One thing that will characterise APM’s rule is that he will be the most watched president because he has come at a time Malawians expect more from what their leaders are capable of doing to reverse the back-breaking poverty that affects millions of citizens.
For hand-clappers—and there are many of them in this country who range from ministers, lawmakers, party zealots and ordinary citizens, let me simply tell you: Keep your hands folded, time for handclapping for APM is not yet ripe.
There won’t even be the time to celebrate 100 years in office—because there won’t be anything to celebrate about. APM needs a lot of time to show what he is capable of doing.
All presidents in Malawi claim they inherit a messed up economy. APM charged that the economy was on the verge of collapsing.
All presidents inherit citizens afflicted by one of the worst poverty conditions on earth. They also inherit a very corrupt state and all vow to end this cancer or evil that retards development.
But not much is done to end corruption. Not much is done to end poverty and hunger. Not much is done to end the status-quo.
This is why I say time is not yet ripe to handclap for APM even though he chose the smallest cabinet since 1994. Do we know how much is being saved from having a cabinet of 20 unlike JB’s 34?
APM’s first task has been to reform the 170,000 strong civil service. Nobody in the past dared to tackle this sensitive issue, and yet the civil service has been operating on outdated regulations. Actually regulations of the Nyasaland government as run by the British colonists.
The civil service is the source of corruption, Cashgate, fraud, laziness, lack of transparency and accountability, lack of development, lack of drugs and who-cares- attitude. There could be reasons for this, but have we got a civil service that ticks? A civil service that can be trusted that it will keep funds from donors and from taxpayers away from thieves?
Can we have civil servants who will stop dancing and gyrating their bottoms for the president and instead work in the office to help develop the country? Can we have a government that will truly distinguish between party work and government work and not pay allowances, transport, and food to women civil servants to dance for them?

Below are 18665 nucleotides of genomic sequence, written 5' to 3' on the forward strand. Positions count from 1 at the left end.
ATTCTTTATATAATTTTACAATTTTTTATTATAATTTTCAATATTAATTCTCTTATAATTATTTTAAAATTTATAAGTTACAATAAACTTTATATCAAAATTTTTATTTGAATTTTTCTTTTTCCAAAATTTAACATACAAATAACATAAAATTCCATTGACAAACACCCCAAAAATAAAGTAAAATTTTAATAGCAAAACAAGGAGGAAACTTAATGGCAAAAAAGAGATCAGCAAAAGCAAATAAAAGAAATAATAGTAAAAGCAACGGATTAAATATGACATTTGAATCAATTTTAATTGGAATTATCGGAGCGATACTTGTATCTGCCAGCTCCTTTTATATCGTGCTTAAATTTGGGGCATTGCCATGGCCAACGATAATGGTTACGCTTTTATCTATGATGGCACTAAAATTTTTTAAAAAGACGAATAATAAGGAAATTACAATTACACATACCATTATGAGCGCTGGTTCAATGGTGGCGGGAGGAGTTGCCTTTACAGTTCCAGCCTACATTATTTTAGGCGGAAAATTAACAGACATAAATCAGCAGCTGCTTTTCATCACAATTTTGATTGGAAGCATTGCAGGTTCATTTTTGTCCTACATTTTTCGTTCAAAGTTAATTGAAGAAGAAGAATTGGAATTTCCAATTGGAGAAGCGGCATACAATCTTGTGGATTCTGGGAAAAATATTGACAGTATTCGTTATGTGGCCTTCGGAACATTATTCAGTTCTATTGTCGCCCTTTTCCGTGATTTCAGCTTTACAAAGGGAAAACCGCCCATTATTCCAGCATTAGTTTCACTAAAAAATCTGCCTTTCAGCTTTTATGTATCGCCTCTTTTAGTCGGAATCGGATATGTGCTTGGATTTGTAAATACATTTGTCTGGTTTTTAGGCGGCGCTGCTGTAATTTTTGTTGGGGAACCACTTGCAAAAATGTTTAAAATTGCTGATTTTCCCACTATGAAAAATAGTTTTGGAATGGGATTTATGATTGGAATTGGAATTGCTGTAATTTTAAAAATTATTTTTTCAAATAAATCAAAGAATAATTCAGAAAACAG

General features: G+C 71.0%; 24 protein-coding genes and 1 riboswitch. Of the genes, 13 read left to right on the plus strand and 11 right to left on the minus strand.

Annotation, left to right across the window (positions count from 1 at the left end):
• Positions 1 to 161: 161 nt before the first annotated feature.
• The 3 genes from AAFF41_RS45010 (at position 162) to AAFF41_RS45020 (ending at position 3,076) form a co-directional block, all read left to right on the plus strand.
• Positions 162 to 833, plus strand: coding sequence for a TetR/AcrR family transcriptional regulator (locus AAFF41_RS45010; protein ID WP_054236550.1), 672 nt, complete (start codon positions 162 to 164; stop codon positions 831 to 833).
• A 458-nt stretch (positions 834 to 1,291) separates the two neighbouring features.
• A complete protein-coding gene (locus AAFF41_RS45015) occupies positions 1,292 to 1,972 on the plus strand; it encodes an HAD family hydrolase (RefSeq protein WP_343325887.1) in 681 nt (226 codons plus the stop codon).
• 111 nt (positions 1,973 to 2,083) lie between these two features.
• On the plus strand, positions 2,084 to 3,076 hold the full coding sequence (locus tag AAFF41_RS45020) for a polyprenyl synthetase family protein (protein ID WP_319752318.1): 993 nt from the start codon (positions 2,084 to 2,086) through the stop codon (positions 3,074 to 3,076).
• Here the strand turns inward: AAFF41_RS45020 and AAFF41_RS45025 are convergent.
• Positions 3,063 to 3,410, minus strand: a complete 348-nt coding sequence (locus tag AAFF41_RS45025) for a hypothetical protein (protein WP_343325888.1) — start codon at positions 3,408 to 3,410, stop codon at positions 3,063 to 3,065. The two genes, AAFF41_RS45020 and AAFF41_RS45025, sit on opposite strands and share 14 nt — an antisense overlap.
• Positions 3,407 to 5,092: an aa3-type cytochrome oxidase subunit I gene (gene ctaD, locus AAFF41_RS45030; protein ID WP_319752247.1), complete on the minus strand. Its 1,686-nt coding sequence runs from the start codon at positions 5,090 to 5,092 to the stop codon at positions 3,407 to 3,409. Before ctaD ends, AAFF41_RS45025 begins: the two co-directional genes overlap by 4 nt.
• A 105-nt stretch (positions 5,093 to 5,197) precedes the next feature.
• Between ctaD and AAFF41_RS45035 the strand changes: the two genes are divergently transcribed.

We have the least cabinet in years now. But is it a cabinet that can change things? Is it a cabinet that can approve better laws and not oppressive ones? Is it a cabinet that can tell a president he is wrong or right? Are the ministers ready to work for the benefit of the whole nation and not their districts or homes only as most of them come from the south, or are Lomwes, so to speak? Can the cabinet deliver for everyone from Chitipa to Nsanje?
For APM, his plate is full of problems to sort out. There is that civil service reform. How reformed can the civil service be? Are civil servants ready to be reformed? Will they not frustrate the process?
Then comes Cashgate. This one is make or break for APM because if the probe has to start from 2005, then it means he has to probe his late sibling Bingu, without fear or favour. Then the probe extends to the JB admin, without fear or favour. That might take years if the corruption trial of FP Bakili Muluzi is anything to go by.
Then APM has to see how best he can reduce poverty. Where does he start from? Can this happen within five years? One is for sure: APM will discover ending poverty is a mammoth task all because poverty is widespread in Malawi which is seen through shoddy standards in education, health, transport, infrastructure development, hunger and joblessness.
Until some of these things are done, then can we start clapping hands for APM. Otherwise, a big no, APM has nothing yet to show. Probably, let’s give him time.